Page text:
In Karnataka, when H.D. Deve Gowda decided to make his son, Kumaraswamy, the chief, senior leaders quit, including Siddaramaiah — who is now the chief minister of the state from the Congress party. The stories of leaders like Sharad Pawar, and M. Karunanidhi are very different. Mr Pawar (aka Saheb) is caught in a strange dilemma. He wants his daughter, Supriya Sule, to lead the party but his nephew Ajit Pawar (aka Ajitdada) wields a lot of power in the NCP. Ms Sule has managed to become a member of Parliament, but her ‘big brother’ isn’t allowing her to get a foothold in state-level politics. The succession here is in limbo. Till the last Assembly elections in Tamil Nadu, Dravida Munnetra Kazhagam (DMK) chief Karunanidhi wasn’t ready to let go of his claim to the chief minister’s chair, but his fondness for his son M.K. Stalin came out in the open. This has divided the Karunanidhi family — brothers Stalin and M.K. Alagiri, and to some extent their sister Kanimozhi too. Politics, particularly Indian ‘rajneeti’ is one thing that can unite foes and divide families. Ditto with Rashtriya Janata Dal chief Lalu Prasad Yadav, who is in a quandary with his big brood! Many of his children aspire to become chief minister.


Women Power:

While most of the examples discussed above are of leaders with families, our country has many parties which are nothing but  one-man armies. Mamata Banerjee’s Trinamul Congress, Mayawati’s Bahujan Samaj Party, or for that matter Naveen Patnaik’s BJD, are led by unmarried leaders. Many claim that the future of the BSP after Mayawati is bleak, as she has not appointed her deputy, unlike her mentor Kanshi Ram. For that matter, Ms Banerjee (aka Didi) has pinned her hopes on her nephew Abhishek. But will he manage to take on the party’s heavyweights to pave his own way? Mr Patnaik has a strong team, but will a (Jay) Panda be acceptable to the party cadre?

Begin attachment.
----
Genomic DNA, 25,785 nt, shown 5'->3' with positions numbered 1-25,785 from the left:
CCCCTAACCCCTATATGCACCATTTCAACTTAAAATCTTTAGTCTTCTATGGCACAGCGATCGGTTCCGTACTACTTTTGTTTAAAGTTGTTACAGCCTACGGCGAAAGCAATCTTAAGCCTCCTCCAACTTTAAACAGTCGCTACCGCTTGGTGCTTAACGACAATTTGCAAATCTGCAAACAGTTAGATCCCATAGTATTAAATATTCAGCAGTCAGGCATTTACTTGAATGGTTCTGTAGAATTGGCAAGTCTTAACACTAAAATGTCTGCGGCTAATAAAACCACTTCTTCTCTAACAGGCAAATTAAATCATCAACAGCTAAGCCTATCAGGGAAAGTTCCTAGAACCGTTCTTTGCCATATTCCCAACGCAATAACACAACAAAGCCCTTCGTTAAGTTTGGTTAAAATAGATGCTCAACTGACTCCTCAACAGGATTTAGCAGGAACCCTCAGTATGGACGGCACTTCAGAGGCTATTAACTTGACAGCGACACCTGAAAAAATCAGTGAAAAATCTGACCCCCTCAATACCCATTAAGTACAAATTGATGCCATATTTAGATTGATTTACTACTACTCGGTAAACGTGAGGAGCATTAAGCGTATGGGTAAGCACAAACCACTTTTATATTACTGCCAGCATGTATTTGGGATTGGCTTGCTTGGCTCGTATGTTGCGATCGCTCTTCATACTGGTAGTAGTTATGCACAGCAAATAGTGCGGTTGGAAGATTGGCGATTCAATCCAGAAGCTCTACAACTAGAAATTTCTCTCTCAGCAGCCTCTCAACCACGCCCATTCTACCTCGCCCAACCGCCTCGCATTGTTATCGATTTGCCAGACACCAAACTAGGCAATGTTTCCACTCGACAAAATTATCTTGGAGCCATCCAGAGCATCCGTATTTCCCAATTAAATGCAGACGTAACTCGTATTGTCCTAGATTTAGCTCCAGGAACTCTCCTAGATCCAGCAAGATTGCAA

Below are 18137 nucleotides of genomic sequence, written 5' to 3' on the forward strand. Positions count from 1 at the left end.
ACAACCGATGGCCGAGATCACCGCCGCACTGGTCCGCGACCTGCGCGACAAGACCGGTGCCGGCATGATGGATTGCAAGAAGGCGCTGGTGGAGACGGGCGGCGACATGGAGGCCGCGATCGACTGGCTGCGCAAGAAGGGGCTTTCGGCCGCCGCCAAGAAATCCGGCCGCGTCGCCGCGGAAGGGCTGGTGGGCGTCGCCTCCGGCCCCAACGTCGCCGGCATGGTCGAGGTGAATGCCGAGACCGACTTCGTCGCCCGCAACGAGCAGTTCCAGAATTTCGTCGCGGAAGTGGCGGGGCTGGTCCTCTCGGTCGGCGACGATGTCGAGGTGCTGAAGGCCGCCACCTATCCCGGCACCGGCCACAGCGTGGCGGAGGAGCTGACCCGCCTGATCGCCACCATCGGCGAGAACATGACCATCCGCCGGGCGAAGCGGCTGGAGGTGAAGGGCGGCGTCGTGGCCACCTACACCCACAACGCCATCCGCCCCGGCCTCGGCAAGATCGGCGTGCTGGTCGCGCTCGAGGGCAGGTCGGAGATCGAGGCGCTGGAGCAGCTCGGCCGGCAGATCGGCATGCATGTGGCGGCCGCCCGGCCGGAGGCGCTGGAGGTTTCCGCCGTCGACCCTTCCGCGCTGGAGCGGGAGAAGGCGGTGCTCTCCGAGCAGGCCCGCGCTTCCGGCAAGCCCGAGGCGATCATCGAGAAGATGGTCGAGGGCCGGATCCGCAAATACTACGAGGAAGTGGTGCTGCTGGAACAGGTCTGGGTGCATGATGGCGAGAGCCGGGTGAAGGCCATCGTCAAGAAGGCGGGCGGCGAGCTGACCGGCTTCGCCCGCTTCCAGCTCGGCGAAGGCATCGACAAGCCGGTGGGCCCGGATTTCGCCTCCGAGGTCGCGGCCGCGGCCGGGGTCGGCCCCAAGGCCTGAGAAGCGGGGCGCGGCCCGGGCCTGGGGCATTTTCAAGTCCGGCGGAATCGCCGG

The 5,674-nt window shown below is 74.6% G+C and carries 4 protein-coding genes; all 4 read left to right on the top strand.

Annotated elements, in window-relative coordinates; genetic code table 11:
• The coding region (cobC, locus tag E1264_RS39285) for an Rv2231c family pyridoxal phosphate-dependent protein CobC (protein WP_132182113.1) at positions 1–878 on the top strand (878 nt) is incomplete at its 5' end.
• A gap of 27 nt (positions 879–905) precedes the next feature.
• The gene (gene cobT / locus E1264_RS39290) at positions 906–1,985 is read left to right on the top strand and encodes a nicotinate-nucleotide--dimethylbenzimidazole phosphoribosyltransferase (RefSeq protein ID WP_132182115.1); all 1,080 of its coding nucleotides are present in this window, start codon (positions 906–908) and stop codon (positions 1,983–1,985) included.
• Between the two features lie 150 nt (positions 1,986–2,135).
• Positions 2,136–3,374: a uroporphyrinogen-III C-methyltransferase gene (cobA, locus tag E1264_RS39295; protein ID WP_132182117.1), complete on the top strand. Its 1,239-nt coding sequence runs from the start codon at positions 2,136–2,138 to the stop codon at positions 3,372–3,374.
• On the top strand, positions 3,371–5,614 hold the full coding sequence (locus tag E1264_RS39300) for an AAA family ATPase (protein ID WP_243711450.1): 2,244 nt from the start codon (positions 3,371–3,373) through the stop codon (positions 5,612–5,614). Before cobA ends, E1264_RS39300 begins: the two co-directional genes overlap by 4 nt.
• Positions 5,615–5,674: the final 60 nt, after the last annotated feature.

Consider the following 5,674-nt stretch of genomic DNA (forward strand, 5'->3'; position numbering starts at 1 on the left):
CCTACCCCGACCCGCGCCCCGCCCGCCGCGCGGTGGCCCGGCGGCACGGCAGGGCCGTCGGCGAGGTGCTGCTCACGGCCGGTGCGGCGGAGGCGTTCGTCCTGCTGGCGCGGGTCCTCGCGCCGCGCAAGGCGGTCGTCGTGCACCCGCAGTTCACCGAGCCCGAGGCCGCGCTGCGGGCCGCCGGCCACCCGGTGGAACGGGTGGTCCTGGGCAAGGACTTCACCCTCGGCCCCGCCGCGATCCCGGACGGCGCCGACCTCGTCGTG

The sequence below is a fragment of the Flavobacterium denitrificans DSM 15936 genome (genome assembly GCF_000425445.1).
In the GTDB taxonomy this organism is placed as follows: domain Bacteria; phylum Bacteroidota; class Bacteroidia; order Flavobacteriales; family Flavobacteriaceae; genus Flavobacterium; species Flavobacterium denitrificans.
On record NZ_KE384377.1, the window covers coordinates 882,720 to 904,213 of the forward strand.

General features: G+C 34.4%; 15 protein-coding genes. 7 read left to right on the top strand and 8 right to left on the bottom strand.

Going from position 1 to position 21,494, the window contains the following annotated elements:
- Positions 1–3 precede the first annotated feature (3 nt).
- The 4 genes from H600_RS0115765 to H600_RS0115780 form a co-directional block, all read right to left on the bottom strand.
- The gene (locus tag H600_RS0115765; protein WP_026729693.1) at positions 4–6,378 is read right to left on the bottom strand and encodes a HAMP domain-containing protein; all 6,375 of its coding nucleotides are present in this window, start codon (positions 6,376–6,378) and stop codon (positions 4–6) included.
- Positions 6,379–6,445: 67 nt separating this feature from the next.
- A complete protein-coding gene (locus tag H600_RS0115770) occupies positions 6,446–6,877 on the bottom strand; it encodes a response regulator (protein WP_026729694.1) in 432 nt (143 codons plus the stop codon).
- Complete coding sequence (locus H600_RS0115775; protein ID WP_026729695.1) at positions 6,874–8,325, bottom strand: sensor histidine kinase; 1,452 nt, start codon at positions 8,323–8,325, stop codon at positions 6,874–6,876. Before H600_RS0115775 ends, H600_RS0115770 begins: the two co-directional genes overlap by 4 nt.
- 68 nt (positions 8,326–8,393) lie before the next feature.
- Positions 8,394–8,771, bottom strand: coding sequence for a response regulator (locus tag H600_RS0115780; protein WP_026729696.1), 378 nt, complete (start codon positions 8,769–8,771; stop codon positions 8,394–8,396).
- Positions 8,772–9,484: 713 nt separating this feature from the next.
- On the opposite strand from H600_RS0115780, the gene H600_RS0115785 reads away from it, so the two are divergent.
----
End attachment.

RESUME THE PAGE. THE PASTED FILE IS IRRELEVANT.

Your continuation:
But why the rush to have only a Thackeray, or a Yadav, or a Badal to lead the party?  Answer: Because voters in India still see their leader as a messiah who will solve their problems. Remember the Narendra Modi phenomenon, where everyone voted for one man, which worked in favour of the Bharatiya Janata Party (BJP). The BJP has rarely been dependent on one person. When Atal Behari Vajpayee was ageing the party turned to L.K. Advani and then Mr Modi. The same thing happened in the Congress after Indira Gandhi’s death: Rajiv Gandhi appeared as the only option, or for that matter Indira Gandhi after the Nehru-Shashtri era. Many a time, the surname is what stops opponents from growing and keeps factions under control. It is a double-edged sword.


Political commentator Nilu Damle put it like this: “It was once said that even a lamp post would get elected if Jawaharlal Nehru were to endorse it. If a lamp post could go to the legislature, no wonder Indira Gandhi could effortlessly become the president of the Congress party, and subsequently the Prime Minister of India. Talk to anybody in the Congress, AIADMK or the Shiv Sena, they will say this is the way all political parties work in this country. Policy, programme, ideologies are not important, it’s the dynasty or the proximity to the power centre that matters.”